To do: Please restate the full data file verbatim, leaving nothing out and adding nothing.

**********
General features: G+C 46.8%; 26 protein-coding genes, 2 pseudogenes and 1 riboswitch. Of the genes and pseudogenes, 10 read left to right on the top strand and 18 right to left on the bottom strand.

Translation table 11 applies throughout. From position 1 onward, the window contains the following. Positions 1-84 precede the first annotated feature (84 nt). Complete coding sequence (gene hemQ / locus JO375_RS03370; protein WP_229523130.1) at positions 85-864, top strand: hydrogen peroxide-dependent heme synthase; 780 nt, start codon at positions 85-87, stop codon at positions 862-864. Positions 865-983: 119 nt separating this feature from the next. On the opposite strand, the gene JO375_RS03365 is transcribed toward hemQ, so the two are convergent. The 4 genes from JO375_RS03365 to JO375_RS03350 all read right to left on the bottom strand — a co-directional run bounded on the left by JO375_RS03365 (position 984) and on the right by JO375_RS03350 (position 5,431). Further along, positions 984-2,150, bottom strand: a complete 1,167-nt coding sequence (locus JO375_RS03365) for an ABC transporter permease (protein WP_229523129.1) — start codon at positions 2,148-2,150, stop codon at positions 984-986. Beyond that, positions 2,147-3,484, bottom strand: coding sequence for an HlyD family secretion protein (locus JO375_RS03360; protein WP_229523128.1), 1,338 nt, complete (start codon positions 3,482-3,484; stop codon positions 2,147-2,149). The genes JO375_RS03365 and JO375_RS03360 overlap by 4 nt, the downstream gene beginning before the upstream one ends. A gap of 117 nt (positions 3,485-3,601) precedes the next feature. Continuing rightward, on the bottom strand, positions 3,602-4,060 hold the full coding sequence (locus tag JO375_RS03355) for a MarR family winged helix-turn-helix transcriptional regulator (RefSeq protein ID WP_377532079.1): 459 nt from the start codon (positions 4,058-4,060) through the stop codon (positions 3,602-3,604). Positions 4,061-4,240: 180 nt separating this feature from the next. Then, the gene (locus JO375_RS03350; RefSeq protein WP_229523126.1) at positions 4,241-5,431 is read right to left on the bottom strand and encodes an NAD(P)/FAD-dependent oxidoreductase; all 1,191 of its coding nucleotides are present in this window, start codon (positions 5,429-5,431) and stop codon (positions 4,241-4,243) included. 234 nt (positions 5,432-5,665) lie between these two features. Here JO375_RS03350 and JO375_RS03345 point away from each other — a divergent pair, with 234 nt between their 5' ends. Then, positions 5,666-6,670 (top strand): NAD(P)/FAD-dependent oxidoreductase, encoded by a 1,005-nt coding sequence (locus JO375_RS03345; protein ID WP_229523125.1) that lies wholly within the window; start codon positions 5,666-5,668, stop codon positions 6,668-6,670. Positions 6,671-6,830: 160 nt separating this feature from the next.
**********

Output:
General features: G+C 46.8%; 26 protein-coding genes, 2 pseudogenes and 1 riboswitch. Of the genes and pseudogenes, 10 read left to right on the top strand and 18 right to left on the bottom strand.

Translation table 11 applies throughout. From position 1 onward, the window contains the following. Positions 1-84 precede the first annotated feature (84 nt). Complete coding sequence (gene hemQ / locus JO375_RS03370; protein WP_229523130.1) at positions 85-864, top strand: hydrogen peroxide-dependent heme synthase; 780 nt, start codon at positions 85-87, stop codon at positions 862-864. Positions 865-983: 119 nt separating this feature from the next. On the opposite strand, the gene JO375_RS03365 is transcribed toward hemQ, so the two are convergent. The 4 genes from JO375_RS03365 to JO375_RS03350 all read right to left on the bottom strand — a co-directional run bounded on the left by JO375_RS03365 (position 984) and on the right by JO375_RS03350 (position 5,431). Further along, positions 984-2,150, bottom strand: a complete 1,167-nt coding sequence (locus JO375_RS03365) for an ABC transporter permease (protein WP_229523129.1) — start codon at positions 2,148-2,150, stop codon at positions 984-986. Beyond that, positions 2,147-3,484, bottom strand: coding sequence for an HlyD family secretion protein (locus JO375_RS03360; protein WP_229523128.1), 1,338 nt, complete (start codon positions 3,482-3,484; stop codon positions 2,147-2,149). The genes JO375_RS03365 and JO375_RS03360 overlap by 4 nt, the downstream gene beginning before the upstream one ends. A gap of 117 nt (positions 3,485-3,601) precedes the next feature. Continuing rightward, on the bottom strand, positions 3,602-4,060 hold the full coding sequence (locus tag JO375_RS03355) for a MarR family winged helix-turn-helix transcriptional regulator (RefSeq protein ID WP_377532079.1): 459 nt from the start codon (positions 4,058-4,060) through the stop codon (positions 3,602-3,604). Positions 4,061-4,240: 180 nt separating this feature from the next. Then, the gene (locus JO375_RS03350; RefSeq protein WP_229523126.1) at positions 4,241-5,431 is read right to left on the bottom strand and encodes an NAD(P)/FAD-dependent oxidoreductase; all 1,191 of its coding nucleotides are present in this window, start codon (positions 5,429-5,431) and stop codon (positions 4,241-4,243) included. 234 nt (positions 5,432-5,665) lie between these two features. Here JO375_RS03350 and JO375_RS03345 point away from each other — a divergent pair, with 234 nt between their 5' ends. Then, positions 5,666-6,670 (top strand): NAD(P)/FAD-dependent oxidoreductase, encoded by a 1,005-nt coding sequence (locus JO375_RS03345; protein ID WP_229523125.1) that lies wholly within the window; start codon positions 5,666-5,668, stop codon positions 6,668-6,670. Positions 6,671-6,830: 160 nt separating this feature from the next.